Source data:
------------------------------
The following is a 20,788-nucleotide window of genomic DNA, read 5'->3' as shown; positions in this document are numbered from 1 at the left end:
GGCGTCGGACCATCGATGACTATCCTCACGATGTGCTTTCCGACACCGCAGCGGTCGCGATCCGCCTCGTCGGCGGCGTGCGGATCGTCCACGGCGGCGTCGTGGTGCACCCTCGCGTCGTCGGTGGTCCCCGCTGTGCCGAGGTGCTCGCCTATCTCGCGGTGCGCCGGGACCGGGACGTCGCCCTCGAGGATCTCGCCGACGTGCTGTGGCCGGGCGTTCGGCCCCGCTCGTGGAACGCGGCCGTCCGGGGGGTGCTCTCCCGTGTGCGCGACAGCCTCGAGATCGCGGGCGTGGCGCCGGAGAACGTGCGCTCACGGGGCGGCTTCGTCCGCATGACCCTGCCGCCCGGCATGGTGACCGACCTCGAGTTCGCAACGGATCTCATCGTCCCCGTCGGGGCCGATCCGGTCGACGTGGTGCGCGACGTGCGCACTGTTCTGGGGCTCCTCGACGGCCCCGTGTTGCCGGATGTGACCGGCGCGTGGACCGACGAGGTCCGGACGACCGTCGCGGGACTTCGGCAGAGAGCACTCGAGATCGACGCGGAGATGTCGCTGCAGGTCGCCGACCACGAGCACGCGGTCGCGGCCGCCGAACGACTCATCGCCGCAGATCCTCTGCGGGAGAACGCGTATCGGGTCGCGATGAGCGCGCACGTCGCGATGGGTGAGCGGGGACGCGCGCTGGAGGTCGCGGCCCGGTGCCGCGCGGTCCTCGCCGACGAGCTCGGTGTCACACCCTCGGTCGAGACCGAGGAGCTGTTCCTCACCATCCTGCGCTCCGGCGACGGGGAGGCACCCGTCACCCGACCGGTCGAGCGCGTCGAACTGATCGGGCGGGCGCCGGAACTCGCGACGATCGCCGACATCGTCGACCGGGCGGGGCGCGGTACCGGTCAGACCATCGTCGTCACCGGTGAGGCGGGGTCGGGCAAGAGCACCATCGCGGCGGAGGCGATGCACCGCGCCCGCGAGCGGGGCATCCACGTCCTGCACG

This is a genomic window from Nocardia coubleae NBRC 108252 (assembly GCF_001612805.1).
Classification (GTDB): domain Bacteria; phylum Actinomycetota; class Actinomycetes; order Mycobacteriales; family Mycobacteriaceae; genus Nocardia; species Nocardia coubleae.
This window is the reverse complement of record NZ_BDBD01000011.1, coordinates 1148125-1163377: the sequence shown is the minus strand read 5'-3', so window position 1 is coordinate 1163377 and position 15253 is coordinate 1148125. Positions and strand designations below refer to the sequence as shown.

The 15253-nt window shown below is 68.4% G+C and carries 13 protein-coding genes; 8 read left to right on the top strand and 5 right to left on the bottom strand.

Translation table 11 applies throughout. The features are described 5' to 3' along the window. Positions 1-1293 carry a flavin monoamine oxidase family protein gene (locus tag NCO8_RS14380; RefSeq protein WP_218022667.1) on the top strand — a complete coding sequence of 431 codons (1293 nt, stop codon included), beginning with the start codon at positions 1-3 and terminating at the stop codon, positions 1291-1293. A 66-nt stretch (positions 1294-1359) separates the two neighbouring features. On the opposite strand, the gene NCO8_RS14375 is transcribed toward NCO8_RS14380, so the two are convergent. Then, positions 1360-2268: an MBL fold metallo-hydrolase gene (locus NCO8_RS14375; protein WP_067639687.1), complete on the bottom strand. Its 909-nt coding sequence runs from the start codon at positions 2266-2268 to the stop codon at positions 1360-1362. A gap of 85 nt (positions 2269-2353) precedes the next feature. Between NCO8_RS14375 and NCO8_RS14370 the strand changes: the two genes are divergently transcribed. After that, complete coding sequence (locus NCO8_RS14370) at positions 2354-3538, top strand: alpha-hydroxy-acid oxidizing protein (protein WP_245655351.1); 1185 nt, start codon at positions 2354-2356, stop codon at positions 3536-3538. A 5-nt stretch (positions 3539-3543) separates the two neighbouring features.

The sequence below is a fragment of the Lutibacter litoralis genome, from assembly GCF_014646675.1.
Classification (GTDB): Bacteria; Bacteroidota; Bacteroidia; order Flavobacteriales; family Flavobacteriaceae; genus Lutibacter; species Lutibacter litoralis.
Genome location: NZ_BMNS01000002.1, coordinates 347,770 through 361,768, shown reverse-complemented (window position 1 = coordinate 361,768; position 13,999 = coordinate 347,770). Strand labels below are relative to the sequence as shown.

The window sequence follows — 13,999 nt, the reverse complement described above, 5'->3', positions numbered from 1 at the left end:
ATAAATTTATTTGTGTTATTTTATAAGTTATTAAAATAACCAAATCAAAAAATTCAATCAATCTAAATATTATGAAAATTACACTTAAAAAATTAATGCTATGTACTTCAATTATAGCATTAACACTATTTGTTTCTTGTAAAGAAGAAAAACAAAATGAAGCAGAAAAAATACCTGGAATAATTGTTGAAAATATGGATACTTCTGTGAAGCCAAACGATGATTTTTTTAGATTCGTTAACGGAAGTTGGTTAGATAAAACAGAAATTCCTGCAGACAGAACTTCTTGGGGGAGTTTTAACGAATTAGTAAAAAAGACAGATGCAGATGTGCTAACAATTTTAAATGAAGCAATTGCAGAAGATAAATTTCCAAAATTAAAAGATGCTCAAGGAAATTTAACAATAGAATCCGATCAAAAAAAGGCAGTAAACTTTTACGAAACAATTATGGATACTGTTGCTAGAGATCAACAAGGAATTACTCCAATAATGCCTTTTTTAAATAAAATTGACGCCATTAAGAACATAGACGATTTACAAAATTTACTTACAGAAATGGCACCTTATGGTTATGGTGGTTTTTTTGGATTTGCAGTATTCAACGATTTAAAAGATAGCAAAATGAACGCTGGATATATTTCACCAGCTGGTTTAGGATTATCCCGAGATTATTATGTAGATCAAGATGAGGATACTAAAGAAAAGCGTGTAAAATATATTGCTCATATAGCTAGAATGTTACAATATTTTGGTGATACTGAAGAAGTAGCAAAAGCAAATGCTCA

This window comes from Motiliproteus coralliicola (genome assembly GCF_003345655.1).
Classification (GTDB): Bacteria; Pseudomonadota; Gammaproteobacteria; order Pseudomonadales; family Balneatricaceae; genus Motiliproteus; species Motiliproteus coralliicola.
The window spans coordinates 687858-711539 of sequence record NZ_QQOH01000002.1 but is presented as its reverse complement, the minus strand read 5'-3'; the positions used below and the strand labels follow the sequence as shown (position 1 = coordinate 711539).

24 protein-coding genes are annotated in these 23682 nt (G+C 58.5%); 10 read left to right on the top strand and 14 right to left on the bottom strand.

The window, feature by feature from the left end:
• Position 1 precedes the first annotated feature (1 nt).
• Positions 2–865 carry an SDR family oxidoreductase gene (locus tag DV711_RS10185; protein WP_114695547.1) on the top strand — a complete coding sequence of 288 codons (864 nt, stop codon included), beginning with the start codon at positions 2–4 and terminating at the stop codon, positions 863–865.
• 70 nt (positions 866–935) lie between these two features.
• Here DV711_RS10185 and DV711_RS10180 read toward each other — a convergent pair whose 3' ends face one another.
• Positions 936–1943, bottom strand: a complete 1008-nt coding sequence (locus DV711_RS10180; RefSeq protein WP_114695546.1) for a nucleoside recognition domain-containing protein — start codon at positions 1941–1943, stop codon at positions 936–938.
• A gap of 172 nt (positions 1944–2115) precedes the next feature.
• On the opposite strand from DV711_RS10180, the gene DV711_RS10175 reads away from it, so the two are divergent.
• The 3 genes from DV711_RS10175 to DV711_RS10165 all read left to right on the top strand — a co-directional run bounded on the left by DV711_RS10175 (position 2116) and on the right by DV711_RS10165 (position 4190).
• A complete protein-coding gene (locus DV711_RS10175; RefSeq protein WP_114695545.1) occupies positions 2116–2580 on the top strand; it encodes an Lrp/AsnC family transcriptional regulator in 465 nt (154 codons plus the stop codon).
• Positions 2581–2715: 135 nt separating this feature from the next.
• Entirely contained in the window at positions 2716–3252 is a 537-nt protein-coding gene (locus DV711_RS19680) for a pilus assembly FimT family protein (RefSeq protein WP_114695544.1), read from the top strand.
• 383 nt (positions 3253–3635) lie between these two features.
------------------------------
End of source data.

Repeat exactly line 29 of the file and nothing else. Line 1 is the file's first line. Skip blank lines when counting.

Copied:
• 383 nt (positions 3253–3635) lie between these two features.